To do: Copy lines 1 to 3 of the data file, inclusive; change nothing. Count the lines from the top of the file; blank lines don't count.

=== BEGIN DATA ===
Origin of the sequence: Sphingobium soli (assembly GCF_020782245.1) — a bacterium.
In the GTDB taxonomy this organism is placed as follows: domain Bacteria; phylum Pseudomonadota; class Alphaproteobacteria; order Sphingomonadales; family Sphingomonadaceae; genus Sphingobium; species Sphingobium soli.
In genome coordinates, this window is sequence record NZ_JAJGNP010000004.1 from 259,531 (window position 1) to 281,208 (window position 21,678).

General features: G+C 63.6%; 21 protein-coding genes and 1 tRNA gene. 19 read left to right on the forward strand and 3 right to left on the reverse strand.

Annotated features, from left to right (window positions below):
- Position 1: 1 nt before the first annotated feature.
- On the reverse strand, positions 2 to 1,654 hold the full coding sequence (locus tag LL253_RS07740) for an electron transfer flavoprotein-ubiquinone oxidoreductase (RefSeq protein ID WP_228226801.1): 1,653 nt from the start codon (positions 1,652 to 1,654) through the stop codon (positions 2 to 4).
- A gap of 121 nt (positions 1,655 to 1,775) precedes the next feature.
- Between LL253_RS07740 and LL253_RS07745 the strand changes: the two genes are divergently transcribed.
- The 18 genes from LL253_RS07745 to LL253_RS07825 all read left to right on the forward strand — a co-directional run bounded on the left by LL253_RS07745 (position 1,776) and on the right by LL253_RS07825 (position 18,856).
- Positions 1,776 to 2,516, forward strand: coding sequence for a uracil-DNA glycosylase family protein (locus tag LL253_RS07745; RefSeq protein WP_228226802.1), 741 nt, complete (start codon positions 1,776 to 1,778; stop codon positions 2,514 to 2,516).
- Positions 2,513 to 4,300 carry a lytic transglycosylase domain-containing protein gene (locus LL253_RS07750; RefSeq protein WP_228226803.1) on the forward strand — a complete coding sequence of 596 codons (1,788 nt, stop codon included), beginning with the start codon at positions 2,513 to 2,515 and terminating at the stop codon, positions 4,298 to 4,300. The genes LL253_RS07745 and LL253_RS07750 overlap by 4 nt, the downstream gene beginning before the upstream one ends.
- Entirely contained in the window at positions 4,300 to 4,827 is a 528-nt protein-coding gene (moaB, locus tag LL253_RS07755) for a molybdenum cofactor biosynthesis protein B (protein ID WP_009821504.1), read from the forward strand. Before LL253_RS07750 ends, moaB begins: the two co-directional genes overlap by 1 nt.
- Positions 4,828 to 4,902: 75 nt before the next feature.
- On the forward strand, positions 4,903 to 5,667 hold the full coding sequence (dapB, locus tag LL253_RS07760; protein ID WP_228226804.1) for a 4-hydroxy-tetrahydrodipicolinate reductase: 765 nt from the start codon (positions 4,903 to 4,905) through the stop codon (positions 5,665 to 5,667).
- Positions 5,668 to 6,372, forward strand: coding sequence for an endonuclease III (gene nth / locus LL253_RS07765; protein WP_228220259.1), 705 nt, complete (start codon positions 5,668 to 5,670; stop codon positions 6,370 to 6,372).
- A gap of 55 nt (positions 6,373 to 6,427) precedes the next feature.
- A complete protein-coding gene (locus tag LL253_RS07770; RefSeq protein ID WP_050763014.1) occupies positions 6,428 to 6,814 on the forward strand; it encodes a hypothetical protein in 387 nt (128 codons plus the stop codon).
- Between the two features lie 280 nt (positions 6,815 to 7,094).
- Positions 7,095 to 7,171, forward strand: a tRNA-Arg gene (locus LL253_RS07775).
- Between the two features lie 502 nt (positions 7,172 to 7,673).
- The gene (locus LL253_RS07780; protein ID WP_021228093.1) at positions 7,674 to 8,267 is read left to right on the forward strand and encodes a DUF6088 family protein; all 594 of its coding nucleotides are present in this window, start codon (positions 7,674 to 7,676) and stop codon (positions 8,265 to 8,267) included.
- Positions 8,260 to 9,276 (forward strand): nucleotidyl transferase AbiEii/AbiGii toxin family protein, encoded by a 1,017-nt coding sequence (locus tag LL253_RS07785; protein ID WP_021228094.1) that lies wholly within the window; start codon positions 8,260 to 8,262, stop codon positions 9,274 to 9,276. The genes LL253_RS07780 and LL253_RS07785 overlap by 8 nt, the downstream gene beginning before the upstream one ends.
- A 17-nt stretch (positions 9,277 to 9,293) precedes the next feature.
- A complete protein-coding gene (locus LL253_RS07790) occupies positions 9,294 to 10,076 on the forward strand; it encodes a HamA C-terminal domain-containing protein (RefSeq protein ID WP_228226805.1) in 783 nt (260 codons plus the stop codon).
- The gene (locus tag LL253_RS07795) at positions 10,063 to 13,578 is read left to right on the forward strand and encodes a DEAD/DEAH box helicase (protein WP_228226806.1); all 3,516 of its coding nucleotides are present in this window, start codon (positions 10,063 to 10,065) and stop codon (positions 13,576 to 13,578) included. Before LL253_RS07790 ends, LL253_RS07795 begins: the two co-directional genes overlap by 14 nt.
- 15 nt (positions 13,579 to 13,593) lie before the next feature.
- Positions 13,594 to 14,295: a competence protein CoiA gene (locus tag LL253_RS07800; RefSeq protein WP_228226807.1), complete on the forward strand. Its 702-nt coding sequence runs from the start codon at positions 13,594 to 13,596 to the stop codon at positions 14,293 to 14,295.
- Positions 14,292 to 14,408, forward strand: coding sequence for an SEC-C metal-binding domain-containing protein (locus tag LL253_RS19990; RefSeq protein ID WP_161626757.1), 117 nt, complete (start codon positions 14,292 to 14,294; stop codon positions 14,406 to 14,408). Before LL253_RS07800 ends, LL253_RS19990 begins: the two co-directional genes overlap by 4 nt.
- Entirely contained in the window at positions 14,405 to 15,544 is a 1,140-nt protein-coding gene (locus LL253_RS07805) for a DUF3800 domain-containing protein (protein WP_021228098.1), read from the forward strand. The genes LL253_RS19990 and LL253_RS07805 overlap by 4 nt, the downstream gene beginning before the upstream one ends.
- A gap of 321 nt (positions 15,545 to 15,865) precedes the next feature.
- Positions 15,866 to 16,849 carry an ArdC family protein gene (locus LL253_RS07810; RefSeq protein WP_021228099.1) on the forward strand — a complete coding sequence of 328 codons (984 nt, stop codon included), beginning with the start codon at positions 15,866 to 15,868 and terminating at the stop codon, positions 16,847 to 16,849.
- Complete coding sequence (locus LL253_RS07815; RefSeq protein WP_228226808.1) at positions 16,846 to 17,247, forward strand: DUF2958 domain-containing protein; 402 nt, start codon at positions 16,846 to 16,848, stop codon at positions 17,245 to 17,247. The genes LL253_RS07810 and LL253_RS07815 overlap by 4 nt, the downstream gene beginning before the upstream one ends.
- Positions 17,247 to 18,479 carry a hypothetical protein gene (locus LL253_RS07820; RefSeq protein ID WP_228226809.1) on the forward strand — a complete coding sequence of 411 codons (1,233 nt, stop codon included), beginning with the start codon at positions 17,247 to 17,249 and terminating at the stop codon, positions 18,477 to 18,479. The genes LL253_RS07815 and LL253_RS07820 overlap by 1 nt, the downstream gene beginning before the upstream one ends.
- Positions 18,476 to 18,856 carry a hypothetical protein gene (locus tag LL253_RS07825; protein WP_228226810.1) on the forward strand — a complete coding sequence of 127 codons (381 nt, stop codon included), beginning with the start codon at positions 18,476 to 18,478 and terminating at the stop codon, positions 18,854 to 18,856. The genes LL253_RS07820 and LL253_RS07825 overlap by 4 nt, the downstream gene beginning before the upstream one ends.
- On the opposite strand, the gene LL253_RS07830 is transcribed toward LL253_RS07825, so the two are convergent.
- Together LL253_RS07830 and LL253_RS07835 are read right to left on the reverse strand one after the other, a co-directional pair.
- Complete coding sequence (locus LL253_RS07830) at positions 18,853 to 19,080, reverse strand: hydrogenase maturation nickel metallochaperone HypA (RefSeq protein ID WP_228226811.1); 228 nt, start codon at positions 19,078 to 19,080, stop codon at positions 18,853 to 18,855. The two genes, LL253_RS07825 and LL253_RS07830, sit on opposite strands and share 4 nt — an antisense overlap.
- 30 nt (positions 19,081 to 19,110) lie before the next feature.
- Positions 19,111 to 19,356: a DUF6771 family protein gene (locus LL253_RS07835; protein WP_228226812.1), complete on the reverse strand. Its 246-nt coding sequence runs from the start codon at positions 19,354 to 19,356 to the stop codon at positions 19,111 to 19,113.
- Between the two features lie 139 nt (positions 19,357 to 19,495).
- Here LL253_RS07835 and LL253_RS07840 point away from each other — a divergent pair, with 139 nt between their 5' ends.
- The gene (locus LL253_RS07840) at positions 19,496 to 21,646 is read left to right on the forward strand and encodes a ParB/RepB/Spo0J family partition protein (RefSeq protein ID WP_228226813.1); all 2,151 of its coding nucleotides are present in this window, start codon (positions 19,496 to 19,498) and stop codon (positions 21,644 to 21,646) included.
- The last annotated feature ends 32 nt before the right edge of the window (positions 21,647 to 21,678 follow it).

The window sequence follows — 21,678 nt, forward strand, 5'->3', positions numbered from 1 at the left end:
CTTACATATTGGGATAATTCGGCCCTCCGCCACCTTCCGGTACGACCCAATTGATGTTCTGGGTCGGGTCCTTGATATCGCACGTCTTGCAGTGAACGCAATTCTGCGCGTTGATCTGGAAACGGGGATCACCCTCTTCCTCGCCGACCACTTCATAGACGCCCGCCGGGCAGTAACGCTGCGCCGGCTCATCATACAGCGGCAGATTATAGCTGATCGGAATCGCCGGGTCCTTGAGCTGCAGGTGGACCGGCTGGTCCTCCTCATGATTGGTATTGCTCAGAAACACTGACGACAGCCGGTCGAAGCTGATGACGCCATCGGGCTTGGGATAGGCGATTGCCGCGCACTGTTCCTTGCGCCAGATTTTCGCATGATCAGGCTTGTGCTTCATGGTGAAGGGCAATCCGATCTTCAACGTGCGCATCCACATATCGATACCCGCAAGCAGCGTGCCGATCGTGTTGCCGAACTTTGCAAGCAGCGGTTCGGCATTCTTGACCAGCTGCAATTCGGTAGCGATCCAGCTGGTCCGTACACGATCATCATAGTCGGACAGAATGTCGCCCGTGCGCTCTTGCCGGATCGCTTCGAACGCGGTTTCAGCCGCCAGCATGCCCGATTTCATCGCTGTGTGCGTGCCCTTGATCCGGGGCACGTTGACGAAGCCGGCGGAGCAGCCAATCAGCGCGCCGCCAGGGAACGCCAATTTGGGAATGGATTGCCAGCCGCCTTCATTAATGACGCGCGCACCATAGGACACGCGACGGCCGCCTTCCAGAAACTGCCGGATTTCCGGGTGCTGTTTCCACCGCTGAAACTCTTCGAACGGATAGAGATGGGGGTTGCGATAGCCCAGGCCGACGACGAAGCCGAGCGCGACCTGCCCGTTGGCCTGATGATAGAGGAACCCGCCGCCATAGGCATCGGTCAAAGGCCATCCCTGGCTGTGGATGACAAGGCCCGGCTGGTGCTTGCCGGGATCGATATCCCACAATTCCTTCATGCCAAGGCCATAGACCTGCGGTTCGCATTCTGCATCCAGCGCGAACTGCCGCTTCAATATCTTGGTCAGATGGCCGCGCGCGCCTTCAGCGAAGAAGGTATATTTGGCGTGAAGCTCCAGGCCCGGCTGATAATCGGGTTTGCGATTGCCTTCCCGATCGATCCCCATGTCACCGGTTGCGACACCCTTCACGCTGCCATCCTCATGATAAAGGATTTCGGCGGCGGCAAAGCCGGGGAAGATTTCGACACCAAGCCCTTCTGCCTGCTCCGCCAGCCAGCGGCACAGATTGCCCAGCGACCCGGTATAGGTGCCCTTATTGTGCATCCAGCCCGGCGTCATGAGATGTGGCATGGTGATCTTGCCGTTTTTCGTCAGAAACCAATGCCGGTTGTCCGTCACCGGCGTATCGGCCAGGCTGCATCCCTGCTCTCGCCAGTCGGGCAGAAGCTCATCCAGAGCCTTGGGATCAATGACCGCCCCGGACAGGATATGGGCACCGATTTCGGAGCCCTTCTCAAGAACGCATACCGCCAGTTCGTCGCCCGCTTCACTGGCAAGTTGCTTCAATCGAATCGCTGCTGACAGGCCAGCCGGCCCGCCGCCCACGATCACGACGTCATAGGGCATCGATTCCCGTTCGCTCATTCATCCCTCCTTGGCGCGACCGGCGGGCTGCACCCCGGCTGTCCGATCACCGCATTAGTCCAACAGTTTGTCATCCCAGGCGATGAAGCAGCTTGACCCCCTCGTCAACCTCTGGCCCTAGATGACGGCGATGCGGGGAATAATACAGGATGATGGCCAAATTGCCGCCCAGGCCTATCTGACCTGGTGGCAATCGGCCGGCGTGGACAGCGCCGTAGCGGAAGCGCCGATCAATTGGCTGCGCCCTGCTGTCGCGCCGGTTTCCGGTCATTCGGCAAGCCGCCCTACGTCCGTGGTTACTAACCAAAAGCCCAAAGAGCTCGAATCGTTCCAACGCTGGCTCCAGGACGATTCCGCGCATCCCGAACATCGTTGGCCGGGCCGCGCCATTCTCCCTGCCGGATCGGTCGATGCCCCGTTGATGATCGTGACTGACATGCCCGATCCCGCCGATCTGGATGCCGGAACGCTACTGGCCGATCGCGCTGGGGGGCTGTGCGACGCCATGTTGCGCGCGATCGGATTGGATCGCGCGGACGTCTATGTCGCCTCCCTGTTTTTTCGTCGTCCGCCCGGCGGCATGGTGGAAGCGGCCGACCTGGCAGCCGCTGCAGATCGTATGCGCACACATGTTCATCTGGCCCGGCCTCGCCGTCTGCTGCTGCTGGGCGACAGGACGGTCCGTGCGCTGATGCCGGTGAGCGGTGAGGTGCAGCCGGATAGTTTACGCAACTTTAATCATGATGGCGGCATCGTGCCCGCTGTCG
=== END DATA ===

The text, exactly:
Origin of the sequence: Sphingobium soli (assembly GCF_020782245.1) — a bacterium.
In the GTDB taxonomy this organism is placed as follows: domain Bacteria; phylum Pseudomonadota; class Alphaproteobacteria; order Sphingomonadales; family Sphingomonadaceae; genus Sphingobium; species Sphingobium soli.
In genome coordinates, this window is sequence record NZ_JAJGNP010000004.1 from 259,531 (window position 1) to 281,208 (window position 21,678).